It used to be that a visit to the Korean spa was something that only the most culturally adventurous among us braved. Less a temple of pampering than a place to experience extreme Asian beauty treatments and centuries-old methods of holistic healing, the Korean spa, with its functional tiled interiors and fluorescent lighting, isn’t exactly a spot in which to luxuriate. More often, it’s a place for visitors to transform themselves—through sheer force, if necessary. This culture’s traditional body scrub and acupressure facial require a hearty threshold for pain, but they do deliver the desired effect.
This tough-love approach to beauty is growing in appeal and, not so coincidentally, Korean spas are as well. In the past decade or so, these hardcore palaces have been popping up in most major cities around the nation. Today, Asian transplants to America and multicultural devotees swear by the Korean approach to preternatural good looks, renewed youth and skin as soft as a newborn’s. —By Alison Singh Gee
Throughout much of the 20th century, Korea was an impoverished country, and only wealthy families had their own bathing facilities. So, the majority of households relied on communal bathhouses for their weekly soap-up. The practice became a ritual: Men looked after their sons on one side of the bathhouse; women cared for their daughters on the other. Everyone roamed naked (and without self-consciousness), basic white towel in hand. Parents and elders took this opportunity to scrub themselves and their charges clean—thus the rigorous Korean scrub-down was born (see Rigorous Ritual, page 94 of June Issue).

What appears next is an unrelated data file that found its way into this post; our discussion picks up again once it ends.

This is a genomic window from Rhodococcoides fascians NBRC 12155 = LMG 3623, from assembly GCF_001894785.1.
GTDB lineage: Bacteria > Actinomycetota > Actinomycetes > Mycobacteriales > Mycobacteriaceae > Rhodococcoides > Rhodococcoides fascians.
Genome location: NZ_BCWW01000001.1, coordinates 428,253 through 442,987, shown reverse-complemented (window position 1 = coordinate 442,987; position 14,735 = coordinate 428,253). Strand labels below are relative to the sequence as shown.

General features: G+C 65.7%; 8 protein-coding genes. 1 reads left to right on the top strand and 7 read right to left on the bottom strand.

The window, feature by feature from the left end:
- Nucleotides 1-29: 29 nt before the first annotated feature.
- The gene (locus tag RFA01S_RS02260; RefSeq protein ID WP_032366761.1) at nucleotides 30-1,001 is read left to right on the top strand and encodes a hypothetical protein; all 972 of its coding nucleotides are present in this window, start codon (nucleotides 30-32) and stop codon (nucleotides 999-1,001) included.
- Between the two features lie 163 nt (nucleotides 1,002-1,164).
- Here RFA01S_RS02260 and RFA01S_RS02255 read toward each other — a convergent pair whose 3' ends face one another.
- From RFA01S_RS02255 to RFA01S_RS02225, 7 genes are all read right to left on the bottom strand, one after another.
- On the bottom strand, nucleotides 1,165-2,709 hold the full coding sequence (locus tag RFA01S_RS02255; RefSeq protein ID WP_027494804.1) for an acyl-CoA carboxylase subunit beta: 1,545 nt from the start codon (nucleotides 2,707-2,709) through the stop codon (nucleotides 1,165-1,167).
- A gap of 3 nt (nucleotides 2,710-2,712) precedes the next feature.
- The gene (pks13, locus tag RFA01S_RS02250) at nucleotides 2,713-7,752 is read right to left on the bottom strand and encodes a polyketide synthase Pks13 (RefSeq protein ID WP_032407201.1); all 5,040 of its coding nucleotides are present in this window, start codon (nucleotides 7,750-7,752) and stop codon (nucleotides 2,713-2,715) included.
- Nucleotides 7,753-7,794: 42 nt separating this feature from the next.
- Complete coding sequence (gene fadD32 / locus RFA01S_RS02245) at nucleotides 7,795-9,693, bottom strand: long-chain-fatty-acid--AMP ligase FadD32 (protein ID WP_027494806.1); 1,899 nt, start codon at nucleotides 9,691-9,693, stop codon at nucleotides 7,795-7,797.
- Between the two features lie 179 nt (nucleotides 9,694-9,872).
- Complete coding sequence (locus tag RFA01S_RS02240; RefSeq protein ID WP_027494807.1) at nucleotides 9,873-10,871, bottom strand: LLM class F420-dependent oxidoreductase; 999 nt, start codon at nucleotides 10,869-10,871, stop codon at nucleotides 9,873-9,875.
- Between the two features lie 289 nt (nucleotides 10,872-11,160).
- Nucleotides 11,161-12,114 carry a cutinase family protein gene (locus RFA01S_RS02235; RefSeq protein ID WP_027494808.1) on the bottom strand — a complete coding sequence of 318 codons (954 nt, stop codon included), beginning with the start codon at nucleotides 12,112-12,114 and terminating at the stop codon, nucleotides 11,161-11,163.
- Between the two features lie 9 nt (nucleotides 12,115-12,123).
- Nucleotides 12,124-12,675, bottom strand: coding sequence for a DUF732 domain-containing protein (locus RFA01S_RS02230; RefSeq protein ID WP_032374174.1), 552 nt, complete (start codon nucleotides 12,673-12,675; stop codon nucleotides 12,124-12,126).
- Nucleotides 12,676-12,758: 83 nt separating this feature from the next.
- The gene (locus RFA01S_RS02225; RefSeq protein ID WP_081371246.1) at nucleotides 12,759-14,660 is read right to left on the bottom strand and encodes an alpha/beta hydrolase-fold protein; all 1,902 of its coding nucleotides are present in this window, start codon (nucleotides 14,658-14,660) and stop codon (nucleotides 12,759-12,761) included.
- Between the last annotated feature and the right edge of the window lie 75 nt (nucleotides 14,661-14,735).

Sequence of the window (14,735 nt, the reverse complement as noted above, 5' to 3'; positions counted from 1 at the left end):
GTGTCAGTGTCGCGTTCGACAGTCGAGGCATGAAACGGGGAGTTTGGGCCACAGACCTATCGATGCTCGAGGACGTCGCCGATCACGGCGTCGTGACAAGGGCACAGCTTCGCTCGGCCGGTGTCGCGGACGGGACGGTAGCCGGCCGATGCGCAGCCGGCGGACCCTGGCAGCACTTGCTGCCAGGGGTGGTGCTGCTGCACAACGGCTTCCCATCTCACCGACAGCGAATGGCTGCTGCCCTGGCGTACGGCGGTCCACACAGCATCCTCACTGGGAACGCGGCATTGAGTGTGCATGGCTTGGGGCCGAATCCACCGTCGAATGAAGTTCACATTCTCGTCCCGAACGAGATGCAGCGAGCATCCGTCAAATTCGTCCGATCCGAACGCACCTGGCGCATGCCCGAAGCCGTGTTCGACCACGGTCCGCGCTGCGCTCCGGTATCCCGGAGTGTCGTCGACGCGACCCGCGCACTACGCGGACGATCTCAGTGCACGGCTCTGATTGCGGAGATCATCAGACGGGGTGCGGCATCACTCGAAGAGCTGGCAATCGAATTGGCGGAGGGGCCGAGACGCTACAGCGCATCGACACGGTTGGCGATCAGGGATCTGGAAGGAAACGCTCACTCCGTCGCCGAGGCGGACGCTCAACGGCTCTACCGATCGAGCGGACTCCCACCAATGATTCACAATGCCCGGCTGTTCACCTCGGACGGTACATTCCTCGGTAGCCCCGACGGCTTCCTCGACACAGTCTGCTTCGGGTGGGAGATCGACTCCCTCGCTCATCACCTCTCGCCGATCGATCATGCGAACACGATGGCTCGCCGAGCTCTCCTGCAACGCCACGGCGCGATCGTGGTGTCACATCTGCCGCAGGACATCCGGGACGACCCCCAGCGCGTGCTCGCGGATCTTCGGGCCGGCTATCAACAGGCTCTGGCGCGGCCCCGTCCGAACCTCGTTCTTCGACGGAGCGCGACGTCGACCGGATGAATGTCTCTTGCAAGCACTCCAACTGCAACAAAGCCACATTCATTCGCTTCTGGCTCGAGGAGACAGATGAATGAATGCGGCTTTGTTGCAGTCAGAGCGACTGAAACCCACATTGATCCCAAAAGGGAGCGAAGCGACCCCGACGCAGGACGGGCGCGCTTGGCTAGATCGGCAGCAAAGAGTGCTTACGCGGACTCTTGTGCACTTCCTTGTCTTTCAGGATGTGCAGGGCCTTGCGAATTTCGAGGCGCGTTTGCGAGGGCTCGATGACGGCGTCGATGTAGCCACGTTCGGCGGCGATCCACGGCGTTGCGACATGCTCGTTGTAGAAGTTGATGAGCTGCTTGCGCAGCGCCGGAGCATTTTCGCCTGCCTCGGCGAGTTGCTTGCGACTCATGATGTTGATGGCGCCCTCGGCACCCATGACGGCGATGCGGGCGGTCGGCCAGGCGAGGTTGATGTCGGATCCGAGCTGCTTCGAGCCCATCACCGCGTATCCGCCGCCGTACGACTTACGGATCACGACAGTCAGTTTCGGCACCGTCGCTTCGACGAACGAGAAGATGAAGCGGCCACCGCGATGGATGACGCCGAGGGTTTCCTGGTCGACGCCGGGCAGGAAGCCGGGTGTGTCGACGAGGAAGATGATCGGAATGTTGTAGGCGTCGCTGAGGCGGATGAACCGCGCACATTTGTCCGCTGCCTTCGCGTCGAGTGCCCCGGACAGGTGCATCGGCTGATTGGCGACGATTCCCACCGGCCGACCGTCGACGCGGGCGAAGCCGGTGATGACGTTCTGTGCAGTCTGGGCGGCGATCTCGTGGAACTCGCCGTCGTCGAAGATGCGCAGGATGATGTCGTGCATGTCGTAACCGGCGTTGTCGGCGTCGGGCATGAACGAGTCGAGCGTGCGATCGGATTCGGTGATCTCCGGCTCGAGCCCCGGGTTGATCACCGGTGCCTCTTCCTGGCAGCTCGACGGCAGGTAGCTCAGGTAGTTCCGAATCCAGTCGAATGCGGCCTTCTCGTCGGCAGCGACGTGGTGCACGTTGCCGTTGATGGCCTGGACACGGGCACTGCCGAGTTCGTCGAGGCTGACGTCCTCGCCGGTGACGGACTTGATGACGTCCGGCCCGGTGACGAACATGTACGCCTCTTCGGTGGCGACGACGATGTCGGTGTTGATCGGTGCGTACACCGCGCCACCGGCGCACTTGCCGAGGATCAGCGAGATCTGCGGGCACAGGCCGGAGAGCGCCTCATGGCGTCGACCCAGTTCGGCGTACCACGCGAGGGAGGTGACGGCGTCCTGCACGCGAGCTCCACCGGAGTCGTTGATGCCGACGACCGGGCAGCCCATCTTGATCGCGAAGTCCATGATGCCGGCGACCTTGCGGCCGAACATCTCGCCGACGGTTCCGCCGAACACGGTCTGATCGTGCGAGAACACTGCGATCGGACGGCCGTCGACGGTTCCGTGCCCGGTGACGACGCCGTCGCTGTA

To this day, the jimjilbang, or “heated bath,” remains at the center of Korean social life. In Seoul, some modern spas are 10 stories tall, with each floor devoted to a different activity: soaking in hot and cold baths or whirlpools; lying on towels spread out on heated marble, tile or wood floors in 105-degree rooms; watching big-screen TVs in a boisterous relaxation area; and supping on bulgogi (barbecured meat) and kimchee (spiced, fermented vegetables) in the spa’s house restaurant.